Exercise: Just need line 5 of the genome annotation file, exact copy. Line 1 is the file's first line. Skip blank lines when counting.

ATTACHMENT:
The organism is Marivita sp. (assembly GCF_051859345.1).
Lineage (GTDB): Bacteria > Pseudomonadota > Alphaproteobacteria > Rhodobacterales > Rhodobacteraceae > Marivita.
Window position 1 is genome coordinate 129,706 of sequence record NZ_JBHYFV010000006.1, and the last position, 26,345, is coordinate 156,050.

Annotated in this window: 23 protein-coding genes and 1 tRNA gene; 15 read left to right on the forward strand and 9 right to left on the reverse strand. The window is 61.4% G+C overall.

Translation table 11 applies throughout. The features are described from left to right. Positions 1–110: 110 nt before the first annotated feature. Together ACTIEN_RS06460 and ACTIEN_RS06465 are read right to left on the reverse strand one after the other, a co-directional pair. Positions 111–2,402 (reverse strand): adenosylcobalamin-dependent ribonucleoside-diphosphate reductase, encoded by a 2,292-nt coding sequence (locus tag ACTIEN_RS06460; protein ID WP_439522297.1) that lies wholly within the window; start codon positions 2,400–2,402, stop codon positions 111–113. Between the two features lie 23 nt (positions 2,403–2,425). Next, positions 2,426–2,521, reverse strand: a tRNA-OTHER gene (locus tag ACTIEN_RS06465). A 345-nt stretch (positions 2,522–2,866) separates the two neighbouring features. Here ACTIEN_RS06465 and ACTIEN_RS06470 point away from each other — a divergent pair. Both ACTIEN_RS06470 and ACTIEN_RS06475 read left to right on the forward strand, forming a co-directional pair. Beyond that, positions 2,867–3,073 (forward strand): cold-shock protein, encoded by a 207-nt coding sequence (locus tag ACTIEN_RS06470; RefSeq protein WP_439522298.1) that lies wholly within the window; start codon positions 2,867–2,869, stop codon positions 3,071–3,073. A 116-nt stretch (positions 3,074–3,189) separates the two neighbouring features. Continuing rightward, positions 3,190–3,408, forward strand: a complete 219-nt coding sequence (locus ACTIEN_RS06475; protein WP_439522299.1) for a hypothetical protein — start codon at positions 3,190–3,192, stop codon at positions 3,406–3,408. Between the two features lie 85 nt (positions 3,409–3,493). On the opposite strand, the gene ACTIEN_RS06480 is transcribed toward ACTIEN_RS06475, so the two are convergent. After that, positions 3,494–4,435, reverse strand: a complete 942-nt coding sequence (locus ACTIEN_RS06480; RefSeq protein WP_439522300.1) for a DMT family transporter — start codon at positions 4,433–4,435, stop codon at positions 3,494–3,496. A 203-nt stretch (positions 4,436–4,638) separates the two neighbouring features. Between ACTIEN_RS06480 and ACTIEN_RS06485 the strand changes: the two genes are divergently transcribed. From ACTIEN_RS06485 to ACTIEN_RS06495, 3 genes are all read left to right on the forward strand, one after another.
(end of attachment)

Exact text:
Translation table 11 applies throughout. The features are described from left to right. Positions 1–110: 110 nt before the first annotated feature. Together ACTIEN_RS06460 and ACTIEN_RS06465 are read right to left on the reverse strand one after the other, a co-directional pair. Positions 111–2,402 (reverse strand): adenosylcobalamin-dependent ribonucleoside-diphosphate reductase, encoded by a 2,292-nt coding sequence (locus tag ACTIEN_RS06460; protein ID WP_439522297.1) that lies wholly within the window; start codon positions 2,400–2,402, stop codon positions 111–113. Between the two features lie 23 nt (positions 2,403–2,425). Next, positions 2,426–2,521, reverse strand: a tRNA-OTHER gene (locus tag ACTIEN_RS06465). A 345-nt stretch (positions 2,522–2,866) separates the two neighbouring features. Here ACTIEN_RS06465 and ACTIEN_RS06470 point away from each other — a divergent pair. Both ACTIEN_RS06470 and ACTIEN_RS06475 read left to right on the forward strand, forming a co-directional pair. Beyond that, positions 2,867–3,073 (forward strand): cold-shock protein, encoded by a 207-nt coding sequence (locus tag ACTIEN_RS06470; RefSeq protein WP_439522298.1) that lies wholly within the window; start codon positions 2,867–2,869, stop codon positions 3,071–3,073. A 116-nt stretch (positions 3,074–3,189) separates the two neighbouring features. Continuing rightward, positions 3,190–3,408, forward strand: a complete 219-nt coding sequence (locus ACTIEN_RS06475; protein WP_439522299.1) for a hypothetical protein — start codon at positions 3,190–3,192, stop codon at positions 3,406–3,408. Between the two features lie 85 nt (positions 3,409–3,493). On the opposite strand, the gene ACTIEN_RS06480 is transcribed toward ACTIEN_RS06475, so the two are convergent. After that, positions 3,494–4,435, reverse strand: a complete 942-nt coding sequence (locus ACTIEN_RS06480; RefSeq protein WP_439522300.1) for a DMT family transporter — start codon at positions 4,433–4,435, stop codon at positions 3,494–3,496. A 203-nt stretch (positions 4,436–4,638) separates the two neighbouring features. Between ACTIEN_RS06480 and ACTIEN_RS06485 the strand changes: the two genes are divergently transcribed. From ACTIEN_RS06485 to ACTIEN_RS06495, 3 genes are all read left to right on the forward strand, one after another.